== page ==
Unstabilised approaches

When you are flying and your approach is not stabilised, do you go around like you would IRL, or just continue and see if you actually need to go around at like 100ft?

Just wondering cuz I personally often make approaches that are not very good on the ils.


In IF, we are free of airline regulations. So, it’s completely pilot discretion at this point. It you don’t feel comfortable with your approach, then go around. If you think that you can successfully land, then keep going!


Actually is being off on the glideslope even considered unstablized?

You can execute a missed approach (if cleared for an approach) if you’re unable to complete it. If you’re off the glideslope, it’s best to just execute a missed approach. As they say in the song, you can always go around.

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It’s considered a stable approach as long as you have maintained a constant angle glidepath. But If you are too high above the glideslope(for most runways it’s the 3:1 ratio, decent 1000ft every 3nm), there is a risk that you’ll become unstable as you fly closer to the threshold and aiming for the touchdown zone.

So it’ll be better to correct it as soon as possible so that you don’t have to risk being unstable during the last 2-3 nm with a high decent rate, and leave you with not enough room to correct and stabilized your approach.

If something doesn’t feels right, just go around. Unless you don’t care about hard landing, runway excursions or landing off the TDZ.

BTW, the accident of Asiana’s B777 at SFO was caused by a low glidepath during the final approach.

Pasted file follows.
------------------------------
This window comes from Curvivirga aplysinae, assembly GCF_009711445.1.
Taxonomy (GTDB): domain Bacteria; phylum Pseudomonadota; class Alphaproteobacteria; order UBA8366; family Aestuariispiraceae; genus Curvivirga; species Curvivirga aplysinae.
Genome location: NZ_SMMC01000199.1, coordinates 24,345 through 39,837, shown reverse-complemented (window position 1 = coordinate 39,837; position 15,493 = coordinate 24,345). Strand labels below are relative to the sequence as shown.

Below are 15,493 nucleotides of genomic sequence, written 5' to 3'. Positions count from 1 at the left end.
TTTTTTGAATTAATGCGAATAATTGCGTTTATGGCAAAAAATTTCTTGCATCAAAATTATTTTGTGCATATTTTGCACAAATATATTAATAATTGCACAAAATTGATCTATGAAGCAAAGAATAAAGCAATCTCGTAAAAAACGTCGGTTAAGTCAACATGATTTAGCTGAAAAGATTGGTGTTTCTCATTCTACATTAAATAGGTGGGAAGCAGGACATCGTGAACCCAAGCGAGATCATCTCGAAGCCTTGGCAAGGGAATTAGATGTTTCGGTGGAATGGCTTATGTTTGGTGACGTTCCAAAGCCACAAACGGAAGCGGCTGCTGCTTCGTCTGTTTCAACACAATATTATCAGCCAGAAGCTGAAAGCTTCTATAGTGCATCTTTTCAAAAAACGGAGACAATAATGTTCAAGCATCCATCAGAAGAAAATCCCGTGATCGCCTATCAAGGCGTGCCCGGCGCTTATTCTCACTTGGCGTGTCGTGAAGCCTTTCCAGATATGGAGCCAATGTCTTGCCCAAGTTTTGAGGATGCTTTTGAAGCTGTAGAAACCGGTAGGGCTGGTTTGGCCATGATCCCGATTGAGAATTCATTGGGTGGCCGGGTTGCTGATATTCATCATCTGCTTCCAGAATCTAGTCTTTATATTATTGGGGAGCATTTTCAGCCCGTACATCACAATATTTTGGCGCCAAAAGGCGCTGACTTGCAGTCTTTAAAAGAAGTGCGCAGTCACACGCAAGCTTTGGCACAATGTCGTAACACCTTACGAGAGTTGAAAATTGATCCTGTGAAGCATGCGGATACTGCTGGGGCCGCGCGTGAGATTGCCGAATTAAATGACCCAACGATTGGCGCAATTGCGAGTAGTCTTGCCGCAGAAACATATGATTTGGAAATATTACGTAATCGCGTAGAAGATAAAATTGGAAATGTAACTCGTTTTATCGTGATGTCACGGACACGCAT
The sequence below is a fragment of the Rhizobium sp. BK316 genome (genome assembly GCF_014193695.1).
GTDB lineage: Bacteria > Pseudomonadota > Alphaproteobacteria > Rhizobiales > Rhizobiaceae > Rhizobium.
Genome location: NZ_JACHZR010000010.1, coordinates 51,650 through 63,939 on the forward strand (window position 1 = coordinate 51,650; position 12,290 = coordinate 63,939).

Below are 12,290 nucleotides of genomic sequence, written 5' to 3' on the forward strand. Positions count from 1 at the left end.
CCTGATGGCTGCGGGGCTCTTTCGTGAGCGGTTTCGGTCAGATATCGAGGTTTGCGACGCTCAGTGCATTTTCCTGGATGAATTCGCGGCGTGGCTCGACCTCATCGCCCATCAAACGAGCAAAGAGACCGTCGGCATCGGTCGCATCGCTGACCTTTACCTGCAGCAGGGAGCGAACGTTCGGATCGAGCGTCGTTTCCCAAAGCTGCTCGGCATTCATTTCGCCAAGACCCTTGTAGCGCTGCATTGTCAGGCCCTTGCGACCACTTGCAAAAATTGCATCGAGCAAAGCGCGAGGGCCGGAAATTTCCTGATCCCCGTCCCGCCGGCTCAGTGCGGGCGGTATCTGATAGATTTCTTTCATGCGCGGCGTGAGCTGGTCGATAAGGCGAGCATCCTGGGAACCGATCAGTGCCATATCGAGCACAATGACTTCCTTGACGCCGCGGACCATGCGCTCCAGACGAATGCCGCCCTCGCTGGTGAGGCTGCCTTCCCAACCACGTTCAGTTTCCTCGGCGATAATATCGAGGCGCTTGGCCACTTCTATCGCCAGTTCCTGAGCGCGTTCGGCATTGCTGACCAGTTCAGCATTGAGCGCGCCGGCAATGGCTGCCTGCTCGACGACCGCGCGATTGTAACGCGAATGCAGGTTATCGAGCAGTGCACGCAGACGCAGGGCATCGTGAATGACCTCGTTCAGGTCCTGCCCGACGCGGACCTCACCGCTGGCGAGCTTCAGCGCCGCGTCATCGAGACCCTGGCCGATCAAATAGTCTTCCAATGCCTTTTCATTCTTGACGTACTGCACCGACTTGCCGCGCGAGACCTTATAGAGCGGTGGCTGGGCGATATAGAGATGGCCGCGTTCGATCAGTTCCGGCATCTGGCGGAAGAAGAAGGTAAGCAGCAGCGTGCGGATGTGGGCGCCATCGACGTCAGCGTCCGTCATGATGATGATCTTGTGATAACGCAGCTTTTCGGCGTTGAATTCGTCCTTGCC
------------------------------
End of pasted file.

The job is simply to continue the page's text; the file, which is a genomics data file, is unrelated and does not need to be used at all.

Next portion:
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Low glide path, yes, go around
High glide path IDC about touchdown zone unless I’m floating way to far

If I find that the approach is not stable at 500 feet, I personally will go around. However, this is IF. It is not real life, so realism is really at the pilot’s discretion.

Then it’s up to you. But keep this in mind: visual guidance from PAPI(it’s already low on precision in IF since it’s a two-bar unit) and instrument guidance from G/S will become less useful as you fly closer to the runway when you are too high. You’ll have to maintain a constant decent rate and speed to stabilize your final approach. So put realism aside, it’s still going to be a lot easier for you to maintain your approach stabilized when you are on the glideslope.

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What do you consider stabilized?

I think the main reason I have issues is that my hands are just pretty shaky when holding a device in general. I actually had a null zone set for pitch at some point before but I don’t do that anymore.

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It’s good to have a null zone to avoid unwanted movement from the hand causing the aircraft to pitch or roll. But change of wind direction/speed and gusts can also affect your attitude so make sure you left some room for you to make corrections.

You can fly solo and fine tuning your null zone and sensitivity until you feel comfortable with it.

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I consider a stabilized approach one where I feel that the aircraft with have no problems. If I feel if I’m too high or the crosswind ls are too much, I will go around unless I feel I have to divert because of weather. So, all in all to me, a stabilized approach is an approach I am happy to continue.

Oh lol I only ever go around at like 200ft unless the approach is going horribly wrong (too fast, way too high, way too low and too slow to correct, windshear)

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